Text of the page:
Most commentators also have thought that the words in 2:6 in which it is written that Jesus as the Christ was en morphe Theou is a statement that expressed a belief in the divine pre-existence of Jesus. These words are then considered to be similar in thought to the high Christology of John 1:1-3 and Colossians 1:15. When seen, however, in the context of Paul’s entire letter to the Philippians and of his other letters, Paul was writing in 2:6 that Jesus was a person created by God to be, as indicated in Genesis 1:26-27, “in the form and image of God,” just as Adam, the first man and all of humankind, including everyone of us, was and has been. What was so strikingly different about Jesus, according to Paul in Philippians 2:7-8, was that Jesus, unlike Adam and all of the rest of us in humankind, did not consider divinity as something “to be grasped,” but lived as a servant of God, in his words and deeds a courageous advocate of God and of God’s oppressed people. As a result of the way in which Jesus had lived, willing even to be tortured and crucified by the Romans, God highly exalted Jesus as the Risen Christ, giving to him as the Risen Christ a name that is greater than any other name, etc.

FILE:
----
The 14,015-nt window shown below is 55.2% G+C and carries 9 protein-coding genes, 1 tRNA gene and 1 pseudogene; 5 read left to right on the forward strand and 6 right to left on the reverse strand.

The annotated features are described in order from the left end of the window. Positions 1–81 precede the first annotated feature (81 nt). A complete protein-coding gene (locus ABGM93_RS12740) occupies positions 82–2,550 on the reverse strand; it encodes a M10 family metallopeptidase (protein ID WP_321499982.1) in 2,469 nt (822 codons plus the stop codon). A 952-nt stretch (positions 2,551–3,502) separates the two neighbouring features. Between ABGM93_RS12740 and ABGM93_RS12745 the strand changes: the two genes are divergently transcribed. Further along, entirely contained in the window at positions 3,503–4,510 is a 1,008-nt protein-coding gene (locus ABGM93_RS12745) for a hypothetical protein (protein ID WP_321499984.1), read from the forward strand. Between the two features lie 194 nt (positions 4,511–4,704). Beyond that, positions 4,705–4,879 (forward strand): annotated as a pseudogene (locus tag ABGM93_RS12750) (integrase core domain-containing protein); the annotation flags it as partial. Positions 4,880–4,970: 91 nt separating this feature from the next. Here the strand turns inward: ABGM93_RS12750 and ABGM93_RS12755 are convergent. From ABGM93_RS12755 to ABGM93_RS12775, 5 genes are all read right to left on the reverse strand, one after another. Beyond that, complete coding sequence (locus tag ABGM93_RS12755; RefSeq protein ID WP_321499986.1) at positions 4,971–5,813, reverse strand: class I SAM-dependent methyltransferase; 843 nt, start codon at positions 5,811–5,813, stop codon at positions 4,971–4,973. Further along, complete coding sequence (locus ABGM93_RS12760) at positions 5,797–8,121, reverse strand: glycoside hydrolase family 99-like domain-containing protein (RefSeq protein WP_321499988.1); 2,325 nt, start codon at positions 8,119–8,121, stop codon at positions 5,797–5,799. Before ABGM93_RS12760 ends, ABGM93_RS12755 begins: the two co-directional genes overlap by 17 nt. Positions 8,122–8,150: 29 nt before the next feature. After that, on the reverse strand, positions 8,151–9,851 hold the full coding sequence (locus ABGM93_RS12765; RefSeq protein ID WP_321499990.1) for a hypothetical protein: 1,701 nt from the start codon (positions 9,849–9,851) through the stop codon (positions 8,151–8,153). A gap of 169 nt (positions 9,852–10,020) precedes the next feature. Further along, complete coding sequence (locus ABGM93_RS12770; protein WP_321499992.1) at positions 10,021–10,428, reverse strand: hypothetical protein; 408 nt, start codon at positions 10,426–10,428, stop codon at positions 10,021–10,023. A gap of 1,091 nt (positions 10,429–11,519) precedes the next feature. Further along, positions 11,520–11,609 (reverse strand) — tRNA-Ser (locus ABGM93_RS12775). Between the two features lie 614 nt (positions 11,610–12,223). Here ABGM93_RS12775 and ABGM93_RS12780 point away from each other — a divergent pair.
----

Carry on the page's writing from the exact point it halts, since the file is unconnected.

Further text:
Unlike most other commentators, therefore, I personally consider what we have as Philippians 2:5-11 to have been written by Paul himself and to be consistent with Paul’s Christology elsewhere, which is not pre-existence Christology, but a Christology in which Jesus was made to be the Christ, the Divine Son of God, by God, in and through Jesus’ death and resurrection.